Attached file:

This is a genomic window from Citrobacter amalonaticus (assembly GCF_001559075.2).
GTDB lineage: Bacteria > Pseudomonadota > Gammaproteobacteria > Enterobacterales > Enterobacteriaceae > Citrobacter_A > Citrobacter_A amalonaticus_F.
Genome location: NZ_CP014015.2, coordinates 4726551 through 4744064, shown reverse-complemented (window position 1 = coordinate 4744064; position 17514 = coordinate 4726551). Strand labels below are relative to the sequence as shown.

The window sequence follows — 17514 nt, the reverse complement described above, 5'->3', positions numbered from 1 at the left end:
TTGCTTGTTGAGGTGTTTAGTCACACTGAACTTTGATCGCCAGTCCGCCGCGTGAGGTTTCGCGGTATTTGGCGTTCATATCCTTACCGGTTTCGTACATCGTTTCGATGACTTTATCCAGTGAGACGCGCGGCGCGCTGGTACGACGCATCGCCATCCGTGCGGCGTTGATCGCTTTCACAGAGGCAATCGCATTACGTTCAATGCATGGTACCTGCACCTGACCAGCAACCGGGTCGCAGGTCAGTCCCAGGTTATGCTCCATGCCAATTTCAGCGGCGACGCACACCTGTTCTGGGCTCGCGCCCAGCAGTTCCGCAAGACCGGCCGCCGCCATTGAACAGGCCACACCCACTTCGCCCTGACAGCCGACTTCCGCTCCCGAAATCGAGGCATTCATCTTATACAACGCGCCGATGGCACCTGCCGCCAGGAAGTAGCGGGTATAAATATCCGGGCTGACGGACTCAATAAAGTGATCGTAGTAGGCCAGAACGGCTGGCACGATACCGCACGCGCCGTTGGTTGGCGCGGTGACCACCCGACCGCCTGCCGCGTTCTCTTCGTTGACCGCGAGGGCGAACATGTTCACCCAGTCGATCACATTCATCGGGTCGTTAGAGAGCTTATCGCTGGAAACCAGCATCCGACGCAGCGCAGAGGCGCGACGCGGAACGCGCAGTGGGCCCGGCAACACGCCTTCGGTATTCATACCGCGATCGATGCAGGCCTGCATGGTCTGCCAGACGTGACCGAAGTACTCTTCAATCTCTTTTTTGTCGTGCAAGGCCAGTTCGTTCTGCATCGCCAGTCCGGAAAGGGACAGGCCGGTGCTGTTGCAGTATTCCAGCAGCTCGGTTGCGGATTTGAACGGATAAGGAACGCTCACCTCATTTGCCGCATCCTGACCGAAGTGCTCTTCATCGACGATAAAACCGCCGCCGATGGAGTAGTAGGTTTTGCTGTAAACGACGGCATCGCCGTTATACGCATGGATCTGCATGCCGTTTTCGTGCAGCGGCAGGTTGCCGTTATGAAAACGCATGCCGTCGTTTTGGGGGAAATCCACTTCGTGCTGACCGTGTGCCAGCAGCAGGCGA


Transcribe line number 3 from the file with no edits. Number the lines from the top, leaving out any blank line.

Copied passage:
Genome location: NZ_CP014015.2, coordinates 4726551 through 4744064, shown reverse-complemented (window position 1 = coordinate 4744064; position 17514 = coordinate 4726551). Strand labels below are relative to the sequence as shown.